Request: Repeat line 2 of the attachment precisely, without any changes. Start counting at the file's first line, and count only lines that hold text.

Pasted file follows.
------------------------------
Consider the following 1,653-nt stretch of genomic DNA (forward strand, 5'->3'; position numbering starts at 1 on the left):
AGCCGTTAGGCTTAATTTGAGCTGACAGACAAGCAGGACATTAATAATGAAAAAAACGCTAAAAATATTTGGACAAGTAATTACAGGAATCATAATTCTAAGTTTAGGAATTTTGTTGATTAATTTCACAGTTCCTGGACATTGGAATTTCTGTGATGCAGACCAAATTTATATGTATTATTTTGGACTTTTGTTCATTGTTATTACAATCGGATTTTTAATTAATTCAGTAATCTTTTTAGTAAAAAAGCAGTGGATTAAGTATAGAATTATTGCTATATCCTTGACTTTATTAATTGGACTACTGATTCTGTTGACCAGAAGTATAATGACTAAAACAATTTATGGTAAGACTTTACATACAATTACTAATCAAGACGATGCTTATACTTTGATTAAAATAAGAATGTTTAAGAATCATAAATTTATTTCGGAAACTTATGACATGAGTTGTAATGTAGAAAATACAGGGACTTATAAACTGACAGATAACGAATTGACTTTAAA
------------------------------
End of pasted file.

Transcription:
AGCCGTTAGGCTTAATTTGAGCTGACAGACAAGCAGGACATTAATAATGAAAAAAACGCTAAAAATATTTGGACAAGTAATTACAGGAATCATAATTCTAAGTTTAGGAATTTTGTTGATTAATTTCACAGTTCCTGGACATTGGAATTTCTGTGATGCAGACCAAATTTATATGTATTATTTTGGACTTTTGTTCATTGTTATTACAATCGGATTTTTAATTAATTCAGTAATCTTTTTAGTAAAAAAGCAGTGGATTAAGTATAGAATTATTGCTATATCCTTGACTTTATTAATTGGACTACTGATTCTGTTGACCAGAAGTATAATGACTAAAACAATTTATGGTAAGACTTTACATACAATTACTAATCAAGACGATGCTTATACTTTGATTAAAATAAGAATGTTTAAGAATCATAAATTTATTTCGGAAACTTATGACATGAGTTGTAATGTAGAAAATACAGGGACTTATAAACTGACAGATAACGAATTGACTTTAAA